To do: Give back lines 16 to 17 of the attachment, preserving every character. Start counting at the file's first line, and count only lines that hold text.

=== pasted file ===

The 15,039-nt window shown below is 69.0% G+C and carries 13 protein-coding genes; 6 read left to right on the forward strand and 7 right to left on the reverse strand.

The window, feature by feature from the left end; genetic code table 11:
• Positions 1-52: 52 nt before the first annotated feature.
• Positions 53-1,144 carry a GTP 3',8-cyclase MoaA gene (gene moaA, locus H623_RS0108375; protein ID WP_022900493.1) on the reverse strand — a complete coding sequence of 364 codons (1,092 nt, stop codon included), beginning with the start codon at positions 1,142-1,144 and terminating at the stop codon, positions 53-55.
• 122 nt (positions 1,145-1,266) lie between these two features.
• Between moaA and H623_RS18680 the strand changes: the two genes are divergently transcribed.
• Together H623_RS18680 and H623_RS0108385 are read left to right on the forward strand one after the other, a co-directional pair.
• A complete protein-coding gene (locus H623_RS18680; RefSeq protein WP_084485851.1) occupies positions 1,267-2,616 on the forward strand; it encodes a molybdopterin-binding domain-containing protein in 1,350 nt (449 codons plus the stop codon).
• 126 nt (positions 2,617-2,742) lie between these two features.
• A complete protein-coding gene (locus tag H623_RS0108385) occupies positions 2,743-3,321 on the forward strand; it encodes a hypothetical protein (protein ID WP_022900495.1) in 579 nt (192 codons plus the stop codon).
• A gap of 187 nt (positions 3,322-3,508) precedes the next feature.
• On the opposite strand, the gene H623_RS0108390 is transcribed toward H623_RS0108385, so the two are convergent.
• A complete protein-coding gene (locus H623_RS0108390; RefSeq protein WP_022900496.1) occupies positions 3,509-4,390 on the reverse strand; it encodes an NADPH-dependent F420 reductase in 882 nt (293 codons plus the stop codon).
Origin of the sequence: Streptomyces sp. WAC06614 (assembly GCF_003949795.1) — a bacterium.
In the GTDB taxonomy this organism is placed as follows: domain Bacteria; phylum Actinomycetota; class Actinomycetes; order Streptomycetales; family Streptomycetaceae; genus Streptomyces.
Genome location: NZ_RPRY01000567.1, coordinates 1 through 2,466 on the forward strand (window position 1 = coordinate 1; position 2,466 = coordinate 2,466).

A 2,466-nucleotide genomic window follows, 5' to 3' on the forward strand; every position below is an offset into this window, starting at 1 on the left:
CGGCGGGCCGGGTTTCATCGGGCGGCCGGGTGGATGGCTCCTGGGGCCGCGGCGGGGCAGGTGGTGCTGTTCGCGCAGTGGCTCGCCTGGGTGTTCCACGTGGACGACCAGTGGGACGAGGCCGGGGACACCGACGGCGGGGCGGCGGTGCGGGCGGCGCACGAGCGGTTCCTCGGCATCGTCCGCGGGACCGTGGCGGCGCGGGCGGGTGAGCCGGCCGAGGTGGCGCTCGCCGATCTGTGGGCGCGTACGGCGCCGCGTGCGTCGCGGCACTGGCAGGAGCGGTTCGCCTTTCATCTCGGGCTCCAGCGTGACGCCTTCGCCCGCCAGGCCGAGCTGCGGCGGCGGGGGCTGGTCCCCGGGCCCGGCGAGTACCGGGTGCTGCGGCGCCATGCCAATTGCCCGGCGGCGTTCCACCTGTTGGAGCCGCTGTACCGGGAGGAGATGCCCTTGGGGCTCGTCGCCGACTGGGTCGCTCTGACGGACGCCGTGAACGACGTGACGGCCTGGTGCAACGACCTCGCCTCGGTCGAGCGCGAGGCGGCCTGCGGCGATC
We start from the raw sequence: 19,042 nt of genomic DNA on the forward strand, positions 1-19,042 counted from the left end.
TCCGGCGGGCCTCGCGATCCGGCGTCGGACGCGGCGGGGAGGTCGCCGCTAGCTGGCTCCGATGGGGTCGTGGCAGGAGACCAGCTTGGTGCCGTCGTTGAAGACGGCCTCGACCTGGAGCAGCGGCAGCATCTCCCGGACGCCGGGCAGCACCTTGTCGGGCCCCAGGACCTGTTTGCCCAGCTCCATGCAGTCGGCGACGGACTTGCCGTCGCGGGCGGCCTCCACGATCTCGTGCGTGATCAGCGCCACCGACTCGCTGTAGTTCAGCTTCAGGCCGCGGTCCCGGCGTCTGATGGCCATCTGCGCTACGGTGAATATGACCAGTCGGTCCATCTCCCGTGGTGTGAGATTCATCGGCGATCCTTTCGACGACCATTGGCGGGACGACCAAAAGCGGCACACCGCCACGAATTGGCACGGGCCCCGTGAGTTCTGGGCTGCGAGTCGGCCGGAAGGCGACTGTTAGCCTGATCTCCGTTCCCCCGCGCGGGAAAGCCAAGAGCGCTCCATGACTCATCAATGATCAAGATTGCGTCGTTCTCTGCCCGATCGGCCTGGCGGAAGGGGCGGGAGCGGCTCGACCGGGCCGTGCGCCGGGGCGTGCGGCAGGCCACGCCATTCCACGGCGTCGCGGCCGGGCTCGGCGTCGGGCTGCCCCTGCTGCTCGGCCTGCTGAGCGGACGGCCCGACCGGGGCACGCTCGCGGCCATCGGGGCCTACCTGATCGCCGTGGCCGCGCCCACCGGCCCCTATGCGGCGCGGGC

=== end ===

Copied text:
Genome location: NZ_RPRY01000567.1, coordinates 1 through 2,466 on the forward strand (window position 1 = coordinate 1; position 2,466 = coordinate 2,466).

A 2,466-nucleotide genomic window follows, 5' to 3' on the forward strand; every position below is an offset into this window, starting at 1 on the left: